2 Timothy 1:18
The Lord grant to him that he may find mercy of the Lord in that day: and in how many things he ministered to me at Ephesus…
On the assumption already mentioned as probable (that Onesiphorus was dead), this would, of course, be a prayer for the dead. The reference to the great day of judgment falls in with this hypothesis. Such prayers were, as we know from 2 Macc. 12:41-45, common among the Jews a century or more before St. Paul's time, and there is good ground for thinking that they entered into the ritual of every synagogue and were to be seen in the epitaphs in every Jewish burial-place. From the controversial point of view this may appear to favour the doctrine and practice of the Church of Rome, but facts are facts apart from their controversial bearing. It is, at any rate, clear that such a simple utterance of hope in prayer, like the Shalom (peace) of Jewish, and the Requiescat or Refrigerium of early Christian epitaphs, and the like prayers in early liturgies, though they sanction the natural outpouring of affectionate yearnings, are as far as possible from the full-blown Romish theory of purgatory.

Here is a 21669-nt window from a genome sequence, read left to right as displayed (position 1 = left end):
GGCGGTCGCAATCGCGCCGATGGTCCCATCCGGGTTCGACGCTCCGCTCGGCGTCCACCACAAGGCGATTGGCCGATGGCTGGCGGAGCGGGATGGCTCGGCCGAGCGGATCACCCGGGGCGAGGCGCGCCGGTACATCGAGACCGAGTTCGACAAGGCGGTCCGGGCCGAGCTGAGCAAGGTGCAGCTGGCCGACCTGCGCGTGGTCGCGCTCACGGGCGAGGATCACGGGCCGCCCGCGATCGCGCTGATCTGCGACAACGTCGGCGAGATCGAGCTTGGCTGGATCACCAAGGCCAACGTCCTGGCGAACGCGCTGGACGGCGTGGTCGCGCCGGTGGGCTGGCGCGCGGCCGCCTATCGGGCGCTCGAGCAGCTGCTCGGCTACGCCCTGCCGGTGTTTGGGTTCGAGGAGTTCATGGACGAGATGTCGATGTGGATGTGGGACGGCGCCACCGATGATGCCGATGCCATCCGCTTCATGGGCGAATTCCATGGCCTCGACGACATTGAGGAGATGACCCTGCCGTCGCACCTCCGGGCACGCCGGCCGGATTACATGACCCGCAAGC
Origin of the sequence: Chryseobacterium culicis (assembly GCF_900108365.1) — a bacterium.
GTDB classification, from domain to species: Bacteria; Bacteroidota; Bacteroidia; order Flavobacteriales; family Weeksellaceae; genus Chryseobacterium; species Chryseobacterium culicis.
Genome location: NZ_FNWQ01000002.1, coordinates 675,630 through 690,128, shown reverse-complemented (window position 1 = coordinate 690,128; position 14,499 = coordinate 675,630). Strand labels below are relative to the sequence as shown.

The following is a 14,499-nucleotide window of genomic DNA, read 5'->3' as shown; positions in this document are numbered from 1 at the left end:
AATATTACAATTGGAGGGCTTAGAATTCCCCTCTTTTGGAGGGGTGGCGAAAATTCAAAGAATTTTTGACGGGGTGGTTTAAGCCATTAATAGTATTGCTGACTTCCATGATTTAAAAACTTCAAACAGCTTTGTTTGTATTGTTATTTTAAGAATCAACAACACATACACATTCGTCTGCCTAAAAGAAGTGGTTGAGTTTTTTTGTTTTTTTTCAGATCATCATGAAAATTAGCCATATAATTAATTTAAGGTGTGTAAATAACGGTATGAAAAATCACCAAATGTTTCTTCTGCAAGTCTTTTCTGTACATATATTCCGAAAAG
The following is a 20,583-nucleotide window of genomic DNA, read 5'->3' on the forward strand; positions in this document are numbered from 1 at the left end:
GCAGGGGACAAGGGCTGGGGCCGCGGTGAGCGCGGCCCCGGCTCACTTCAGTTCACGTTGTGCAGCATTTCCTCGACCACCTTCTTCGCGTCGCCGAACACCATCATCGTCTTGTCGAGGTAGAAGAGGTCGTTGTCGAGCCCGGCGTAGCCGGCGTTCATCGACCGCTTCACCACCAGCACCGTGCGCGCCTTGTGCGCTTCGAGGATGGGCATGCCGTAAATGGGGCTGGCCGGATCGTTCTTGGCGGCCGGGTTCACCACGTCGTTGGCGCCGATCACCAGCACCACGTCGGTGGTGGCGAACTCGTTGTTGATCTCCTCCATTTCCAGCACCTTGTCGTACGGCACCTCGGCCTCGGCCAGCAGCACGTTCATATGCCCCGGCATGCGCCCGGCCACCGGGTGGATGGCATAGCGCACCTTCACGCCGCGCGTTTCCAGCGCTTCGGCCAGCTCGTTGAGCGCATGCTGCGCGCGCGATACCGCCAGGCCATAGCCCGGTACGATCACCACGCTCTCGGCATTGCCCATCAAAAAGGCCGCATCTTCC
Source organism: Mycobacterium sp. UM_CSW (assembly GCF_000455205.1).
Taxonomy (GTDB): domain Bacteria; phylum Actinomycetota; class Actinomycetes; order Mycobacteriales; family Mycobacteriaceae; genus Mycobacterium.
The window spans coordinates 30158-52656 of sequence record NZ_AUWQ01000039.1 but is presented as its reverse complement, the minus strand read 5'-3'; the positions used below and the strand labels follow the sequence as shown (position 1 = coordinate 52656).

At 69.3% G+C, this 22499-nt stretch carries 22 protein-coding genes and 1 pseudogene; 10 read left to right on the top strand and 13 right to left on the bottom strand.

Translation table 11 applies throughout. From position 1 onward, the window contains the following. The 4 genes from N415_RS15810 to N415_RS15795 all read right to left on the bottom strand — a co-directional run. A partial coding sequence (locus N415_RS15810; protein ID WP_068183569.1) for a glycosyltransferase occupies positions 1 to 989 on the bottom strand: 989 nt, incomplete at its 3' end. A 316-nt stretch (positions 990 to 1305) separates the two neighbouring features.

(E. H. Plumptre, D. D.).
Parallel VersesKJV: The Lord grant unto him that he may find mercy of the Lord in that day: and in how many things he ministered unto me at Ephesus, thou knowest very well.